Left: A century plant
blooms at Juniper
Garden, just south
of Raleigh. Opposite
page, top to bottom:
Normally only found
in the mountainous
region of the state,
picea rubens, known
as red spruce,
thrives on an elevat-ed
slope at JLBG.
The crevice garden
such as palms, cacti
and agaves, among
One such myth-busting experiment is the crevice garden,
where all the plants grow in pure gravel two to three feet deep
without any soil.
“Because if they had any soil they would die,” he says.
“They are so sensitive to moisture; these are things from the
Middle East, the Mediterranean, areas like that. We even dug
plants out of our native soil, shook the dirt off, put them in our
crevice, and they are growing as good or better as they did in
the native soil.”
The conservation of plants is a constant theme.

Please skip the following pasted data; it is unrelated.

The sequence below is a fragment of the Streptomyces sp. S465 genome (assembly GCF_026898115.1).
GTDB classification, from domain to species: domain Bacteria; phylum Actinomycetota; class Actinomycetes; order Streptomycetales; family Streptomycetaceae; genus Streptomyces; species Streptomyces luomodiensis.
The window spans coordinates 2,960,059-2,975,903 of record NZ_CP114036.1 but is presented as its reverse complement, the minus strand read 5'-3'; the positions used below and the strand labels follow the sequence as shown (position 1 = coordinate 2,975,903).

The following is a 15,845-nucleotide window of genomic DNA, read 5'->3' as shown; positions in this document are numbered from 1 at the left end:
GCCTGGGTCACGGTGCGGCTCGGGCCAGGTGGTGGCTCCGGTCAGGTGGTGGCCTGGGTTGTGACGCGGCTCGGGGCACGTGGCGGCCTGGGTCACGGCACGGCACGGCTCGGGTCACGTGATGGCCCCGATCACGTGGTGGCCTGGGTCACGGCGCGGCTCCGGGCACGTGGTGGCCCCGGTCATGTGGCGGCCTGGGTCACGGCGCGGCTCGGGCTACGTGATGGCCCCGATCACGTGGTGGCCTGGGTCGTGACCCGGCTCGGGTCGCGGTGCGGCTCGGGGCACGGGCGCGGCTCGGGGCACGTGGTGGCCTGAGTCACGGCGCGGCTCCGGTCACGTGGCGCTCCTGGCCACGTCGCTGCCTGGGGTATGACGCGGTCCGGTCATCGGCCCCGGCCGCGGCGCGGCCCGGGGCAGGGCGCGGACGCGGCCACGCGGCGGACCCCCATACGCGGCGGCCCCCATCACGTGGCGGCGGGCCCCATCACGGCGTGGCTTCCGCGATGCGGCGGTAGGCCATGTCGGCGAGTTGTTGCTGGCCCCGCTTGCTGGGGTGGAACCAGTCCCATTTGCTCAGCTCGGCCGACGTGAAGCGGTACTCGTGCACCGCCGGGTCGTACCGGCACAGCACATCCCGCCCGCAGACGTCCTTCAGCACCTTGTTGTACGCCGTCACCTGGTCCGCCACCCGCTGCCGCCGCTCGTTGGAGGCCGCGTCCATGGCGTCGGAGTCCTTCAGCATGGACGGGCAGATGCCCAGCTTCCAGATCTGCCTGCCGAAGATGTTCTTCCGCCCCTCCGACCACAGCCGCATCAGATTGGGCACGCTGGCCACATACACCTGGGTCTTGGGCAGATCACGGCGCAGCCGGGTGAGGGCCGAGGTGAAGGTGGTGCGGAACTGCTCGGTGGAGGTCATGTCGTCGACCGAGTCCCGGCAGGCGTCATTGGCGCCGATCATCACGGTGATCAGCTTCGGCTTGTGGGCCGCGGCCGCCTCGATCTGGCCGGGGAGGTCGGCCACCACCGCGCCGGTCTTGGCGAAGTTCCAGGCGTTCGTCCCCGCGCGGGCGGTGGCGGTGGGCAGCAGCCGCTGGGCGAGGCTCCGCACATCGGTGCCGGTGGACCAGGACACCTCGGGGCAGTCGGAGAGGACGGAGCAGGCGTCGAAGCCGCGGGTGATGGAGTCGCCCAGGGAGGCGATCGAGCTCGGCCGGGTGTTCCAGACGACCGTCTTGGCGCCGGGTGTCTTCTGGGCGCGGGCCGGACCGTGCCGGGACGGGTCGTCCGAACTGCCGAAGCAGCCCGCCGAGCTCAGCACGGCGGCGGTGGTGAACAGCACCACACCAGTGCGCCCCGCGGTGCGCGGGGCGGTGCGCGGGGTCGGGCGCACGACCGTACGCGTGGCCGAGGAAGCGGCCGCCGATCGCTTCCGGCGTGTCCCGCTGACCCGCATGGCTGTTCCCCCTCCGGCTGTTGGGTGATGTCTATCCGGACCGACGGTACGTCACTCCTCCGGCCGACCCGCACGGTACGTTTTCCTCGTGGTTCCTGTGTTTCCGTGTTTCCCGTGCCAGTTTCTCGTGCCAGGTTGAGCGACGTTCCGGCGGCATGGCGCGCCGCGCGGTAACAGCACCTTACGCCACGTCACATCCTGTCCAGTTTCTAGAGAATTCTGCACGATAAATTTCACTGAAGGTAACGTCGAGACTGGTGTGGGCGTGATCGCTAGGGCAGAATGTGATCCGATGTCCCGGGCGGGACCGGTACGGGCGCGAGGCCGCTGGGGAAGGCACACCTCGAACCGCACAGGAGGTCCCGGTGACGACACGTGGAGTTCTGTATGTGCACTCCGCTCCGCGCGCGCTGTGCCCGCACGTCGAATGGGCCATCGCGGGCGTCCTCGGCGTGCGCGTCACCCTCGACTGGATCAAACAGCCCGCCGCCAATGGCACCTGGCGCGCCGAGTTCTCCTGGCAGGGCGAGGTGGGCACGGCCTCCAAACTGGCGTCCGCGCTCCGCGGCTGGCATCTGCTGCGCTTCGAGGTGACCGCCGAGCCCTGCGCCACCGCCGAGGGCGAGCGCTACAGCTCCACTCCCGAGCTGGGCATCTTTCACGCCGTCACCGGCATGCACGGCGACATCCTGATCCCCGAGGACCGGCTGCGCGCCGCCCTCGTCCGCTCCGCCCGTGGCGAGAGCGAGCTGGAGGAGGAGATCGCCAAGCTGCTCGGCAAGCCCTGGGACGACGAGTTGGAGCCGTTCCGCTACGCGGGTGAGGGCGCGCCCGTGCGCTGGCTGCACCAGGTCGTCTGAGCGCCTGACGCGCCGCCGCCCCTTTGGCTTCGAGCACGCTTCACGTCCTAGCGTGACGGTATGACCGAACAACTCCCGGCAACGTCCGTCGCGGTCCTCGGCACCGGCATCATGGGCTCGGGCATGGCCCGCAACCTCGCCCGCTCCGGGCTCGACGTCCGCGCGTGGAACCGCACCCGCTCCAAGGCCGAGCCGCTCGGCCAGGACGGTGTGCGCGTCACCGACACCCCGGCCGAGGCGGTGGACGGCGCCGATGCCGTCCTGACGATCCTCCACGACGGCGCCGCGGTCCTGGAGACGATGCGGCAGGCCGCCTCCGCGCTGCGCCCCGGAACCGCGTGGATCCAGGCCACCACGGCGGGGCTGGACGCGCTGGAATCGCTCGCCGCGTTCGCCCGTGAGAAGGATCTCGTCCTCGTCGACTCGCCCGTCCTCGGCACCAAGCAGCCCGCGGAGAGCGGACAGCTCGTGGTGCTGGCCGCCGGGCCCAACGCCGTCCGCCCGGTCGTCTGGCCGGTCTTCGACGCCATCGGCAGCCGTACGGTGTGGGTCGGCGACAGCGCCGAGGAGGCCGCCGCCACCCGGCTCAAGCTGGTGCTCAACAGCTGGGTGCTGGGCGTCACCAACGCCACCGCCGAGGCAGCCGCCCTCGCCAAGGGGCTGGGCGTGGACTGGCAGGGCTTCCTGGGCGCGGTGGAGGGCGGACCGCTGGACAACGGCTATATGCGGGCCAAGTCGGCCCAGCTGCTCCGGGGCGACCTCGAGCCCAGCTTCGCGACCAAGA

“There are 434,000 species of plants on earth today; 36.5
percent of those are endangered or threatened with extinction,”
Avent says. “Think about those numbers. That’s why conserving
these plants is critical. They can’t get up and move, we have to
move them ourselves to a habitat and spread them around. The
more we can spread them around the world, the better chance
that plant has to survive somewhere.”
Gardeners, explorers and plant lovers will also enjoy the
nursery, which suggests several specialty themes such as a
Chocolate Garden, with plants that smell like chocolate or are
chocolate colored. Another, the Night Garden, suggests plants
that will perfume the night air and create sound as the wind
blows through them.
Like Willy Wonka, the garden does not welcome misbe-having
animals due to the
nature and fragility
of its one-of-a-kind
plants. Visiting rules
and suggestions can
be seen at JLBG.
org or PlantDelights.